Koreans turn to ice vests and hot soup in record Seoul heat

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Image caption Here’s one way to cool off

South Korea’s capital city of Seoul has recorded its hottest ever temperature at 39C (102F).

More than 28 people have died and 2,266 have suffered heat-related conditions as a result of a sweltering heatwave, according to authorities.

Some are beating the heat in pools and fountains, while others have turned to more creative methods – including “ice vests” – in an attempt to cool down.

The hot weather is set to continue throughout the week.

President Moon Jae-in has called for the heatwave to be declared a form of natural disaster, a move that would allow victims to claim compensation.

The government has also set aside 6bn won ($5.3m; £4m) for city and provincial governments to deal with the effects of the weather.

Amid the rising mercury, Seoul’s Mayor Park Won-soon has raised eyebrows by trading his spacious official residence for the sort of tiny high-rise apartment often lived in by people on lower incomes, in a bid to show empathy and that he understands what people are experiencing.

Critics have called the mayor’s actions a political gimmick, saying he is experiencing poverty from a position of privilege.

‘Ice vests’ and neck fans

Handheld electric fans are one of the most popular items in Korea this summer, but other less common items like “ice vests” (padded vests full of ice cubes or a cooling gel) and portable “neck fans” have also cropped up.

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Many have flocked to public pools and beaches across the country for more instant relief.

And for those who choose to stay in Seoul, fountains around the city are spraying out water to help people keep cool.

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Could hot soup cool you down?

Drinking hot soup in warm weather might not make sense to you, but it’s common for South Koreans to line up for a steaming bowl of chicken and ginseng soup on the hottest days of the year.

The “Samgyetang” soup is eaten to boost stamina, and according to one restaurant owner the logic behind it is to “fight fire with fire”.

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“When it’s too hot, we eat cold things. Our stomach gets colder but the rest of us stays hot. So we have to make it the same temperature,” Choi Mi-hee told Vice magazine.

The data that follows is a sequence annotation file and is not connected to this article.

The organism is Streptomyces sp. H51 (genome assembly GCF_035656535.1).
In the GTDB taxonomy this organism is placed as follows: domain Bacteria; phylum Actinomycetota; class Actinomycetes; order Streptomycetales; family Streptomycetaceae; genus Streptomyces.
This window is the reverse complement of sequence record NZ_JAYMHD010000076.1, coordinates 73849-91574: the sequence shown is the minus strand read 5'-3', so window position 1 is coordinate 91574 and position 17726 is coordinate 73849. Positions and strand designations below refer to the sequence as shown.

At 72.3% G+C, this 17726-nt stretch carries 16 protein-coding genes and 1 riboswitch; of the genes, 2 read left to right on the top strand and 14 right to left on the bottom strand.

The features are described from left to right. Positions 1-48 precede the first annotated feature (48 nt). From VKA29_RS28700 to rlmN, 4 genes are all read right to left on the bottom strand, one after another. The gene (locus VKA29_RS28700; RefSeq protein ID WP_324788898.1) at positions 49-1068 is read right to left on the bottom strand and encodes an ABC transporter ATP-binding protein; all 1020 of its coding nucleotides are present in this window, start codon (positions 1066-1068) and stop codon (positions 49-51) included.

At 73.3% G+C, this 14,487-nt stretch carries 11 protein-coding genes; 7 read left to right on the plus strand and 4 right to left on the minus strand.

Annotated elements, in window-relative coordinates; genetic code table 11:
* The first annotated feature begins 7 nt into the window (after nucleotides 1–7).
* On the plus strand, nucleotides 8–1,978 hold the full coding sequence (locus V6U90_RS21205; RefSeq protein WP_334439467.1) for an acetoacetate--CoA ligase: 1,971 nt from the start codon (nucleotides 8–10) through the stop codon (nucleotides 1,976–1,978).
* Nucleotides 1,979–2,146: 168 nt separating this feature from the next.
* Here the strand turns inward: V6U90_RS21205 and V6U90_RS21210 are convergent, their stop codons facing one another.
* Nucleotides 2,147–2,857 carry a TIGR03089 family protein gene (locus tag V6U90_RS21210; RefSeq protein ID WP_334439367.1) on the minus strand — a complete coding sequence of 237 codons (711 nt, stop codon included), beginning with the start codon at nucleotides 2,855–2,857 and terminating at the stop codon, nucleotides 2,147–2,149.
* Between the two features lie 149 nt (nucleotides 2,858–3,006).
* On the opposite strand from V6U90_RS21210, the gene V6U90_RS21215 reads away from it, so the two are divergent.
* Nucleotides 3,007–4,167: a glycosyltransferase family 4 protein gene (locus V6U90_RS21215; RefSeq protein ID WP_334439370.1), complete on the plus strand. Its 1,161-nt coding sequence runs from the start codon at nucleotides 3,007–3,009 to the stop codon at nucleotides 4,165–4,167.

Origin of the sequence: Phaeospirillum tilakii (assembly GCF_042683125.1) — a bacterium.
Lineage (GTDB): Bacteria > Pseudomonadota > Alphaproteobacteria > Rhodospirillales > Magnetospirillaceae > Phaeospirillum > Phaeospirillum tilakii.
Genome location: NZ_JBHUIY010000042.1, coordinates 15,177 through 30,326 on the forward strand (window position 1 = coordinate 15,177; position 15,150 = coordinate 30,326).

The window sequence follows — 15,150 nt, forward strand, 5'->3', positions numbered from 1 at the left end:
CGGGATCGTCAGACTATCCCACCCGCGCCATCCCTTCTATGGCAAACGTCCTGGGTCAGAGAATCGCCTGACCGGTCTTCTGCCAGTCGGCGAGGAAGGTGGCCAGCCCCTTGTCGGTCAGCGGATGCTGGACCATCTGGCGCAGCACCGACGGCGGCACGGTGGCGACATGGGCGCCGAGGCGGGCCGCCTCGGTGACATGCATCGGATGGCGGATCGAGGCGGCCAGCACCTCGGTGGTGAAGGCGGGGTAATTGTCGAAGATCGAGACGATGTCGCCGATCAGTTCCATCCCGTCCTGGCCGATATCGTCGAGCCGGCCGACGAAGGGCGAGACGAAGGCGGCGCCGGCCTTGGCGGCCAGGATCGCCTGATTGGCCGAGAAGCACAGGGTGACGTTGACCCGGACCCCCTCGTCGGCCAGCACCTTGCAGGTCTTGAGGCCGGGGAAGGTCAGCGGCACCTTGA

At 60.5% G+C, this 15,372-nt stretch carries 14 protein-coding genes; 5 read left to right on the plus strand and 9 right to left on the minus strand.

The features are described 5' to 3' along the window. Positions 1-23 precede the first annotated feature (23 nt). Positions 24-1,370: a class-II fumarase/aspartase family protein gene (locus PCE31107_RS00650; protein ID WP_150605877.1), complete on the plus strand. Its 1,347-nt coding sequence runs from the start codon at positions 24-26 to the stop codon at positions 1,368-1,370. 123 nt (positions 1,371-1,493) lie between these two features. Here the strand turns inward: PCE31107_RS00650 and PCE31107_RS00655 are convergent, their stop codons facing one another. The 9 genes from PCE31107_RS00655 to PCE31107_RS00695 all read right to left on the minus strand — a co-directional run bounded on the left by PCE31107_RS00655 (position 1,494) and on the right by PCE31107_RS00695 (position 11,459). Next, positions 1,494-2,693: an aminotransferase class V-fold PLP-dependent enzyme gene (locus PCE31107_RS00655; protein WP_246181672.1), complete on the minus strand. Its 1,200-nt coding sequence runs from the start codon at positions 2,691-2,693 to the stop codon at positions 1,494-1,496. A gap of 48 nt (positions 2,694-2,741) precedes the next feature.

If none of those tactics work, at least there’s this T-shirt so others know to mind their heatwave manners.

Twitter post by @TheJihyeLee: Her shirt says, "don't bump into me, it's hot" Image Copyright @TheJihyeLee@TheJihyeLee

Who’s winning and losing because of the heat?

Winning – air-conditioned malls

The Lotte World Mall in eastern Seoul said its sales in July had risen 12% compared with the previous month.

Losing – fast-food delivery drivers

Delivery driver Park Jung-hoon says people like him get paid around 400 won ($0.36, $0.27) per delivery, and is calling for a 100 won raise to “help delivery guys feel respected and appreciated.”

“More people order food when it gets hotter because [they] don’t want to go anywhere,” he told news outlet SBS. “I drive on hot asphalt roads. I can’t wear a mask because it’s too hot, and when I drive on a motorcycle the air is still so hot.”

Losing – North Korea

Temperatures in North Korea hit 37C last week – almost as hot as in the South.

With little air-conditioning available, residents are using reservoirs, valleys and rivers to cool off, according to sources quoted by NK News.

Dishes like cold buckwheat noodles and ice-cream are rising in popularity. And dog meat soups are getting a boost in Pyongyang for similar reasons to hot chicken soup in South Korea – to beat the heat with more heat.

Both winning and losing – Seoul’s zoo animals

Animals from cold climate habitats are vulnerable to the soaring temperatures – but their keepers are working hard to help them out.

In Seoul’s Everland Amusement and Animal Park, a 23-year-old polar bear named Tongki was given fish in ice blocks.

Image copyrightAFP

… And this penguin had a ball with a giant ice sphere.

Image copyrightAFP

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